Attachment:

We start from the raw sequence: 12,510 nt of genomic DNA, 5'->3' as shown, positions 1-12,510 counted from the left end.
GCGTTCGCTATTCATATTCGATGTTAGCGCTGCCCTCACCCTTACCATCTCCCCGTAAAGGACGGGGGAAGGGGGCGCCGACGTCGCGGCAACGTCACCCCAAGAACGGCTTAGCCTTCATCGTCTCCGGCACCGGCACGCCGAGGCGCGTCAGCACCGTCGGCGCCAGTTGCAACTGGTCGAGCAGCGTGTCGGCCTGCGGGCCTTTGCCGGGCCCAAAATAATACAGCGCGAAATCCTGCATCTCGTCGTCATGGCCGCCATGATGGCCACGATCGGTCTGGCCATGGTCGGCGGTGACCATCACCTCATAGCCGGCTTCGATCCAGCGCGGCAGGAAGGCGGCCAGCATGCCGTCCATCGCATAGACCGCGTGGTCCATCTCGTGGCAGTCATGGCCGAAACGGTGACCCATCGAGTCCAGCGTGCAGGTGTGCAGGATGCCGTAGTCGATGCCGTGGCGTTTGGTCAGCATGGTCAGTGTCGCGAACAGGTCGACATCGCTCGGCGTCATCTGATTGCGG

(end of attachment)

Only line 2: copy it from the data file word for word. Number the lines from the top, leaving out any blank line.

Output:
GCGTTCGCTATTCATATTCGATGTTAGCGCTGCCCTCACCCTTACCATCTCCCCGTAAAGGACGGGGGAAGGGGGCGCCGACGTCGCGGCAACGTCACCCCAAGAACGGCTTAGCCTTCATCGTCTCCGGCACCGGCACGCCGAGGCGCGTCAGCACCGTCGGCGCCAGTTGCAACTGGTCGAGCAGCGTGTCGGCCTGCGGGCCTTTGCCGGGCCCAAAATAATACAGCGCGAAATCCTGCATCTCGTCGTCATGGCCGCCATGATGGCCACGATCGGTCTGGCCATGGTCGGCGGTGACCATCACCTCATAGCCGGCTTCGATCCAGCGCGGCAGGAAGGCGGCCAGCATGCCGTCCATCGCATAGACCGCGTGGTCCATCTCGTGGCAGTCATGGCCGAAACGGTGACCCATCGAGTCCAGCGTGCAGGTGTGCAGGATGCCGTAGTCGATGCCGTGGCGTTTGGTCAGCATGGTCAGTGTCGCGAACAGGTCGACATCGCTCGGCGTCATCTGATTGCGG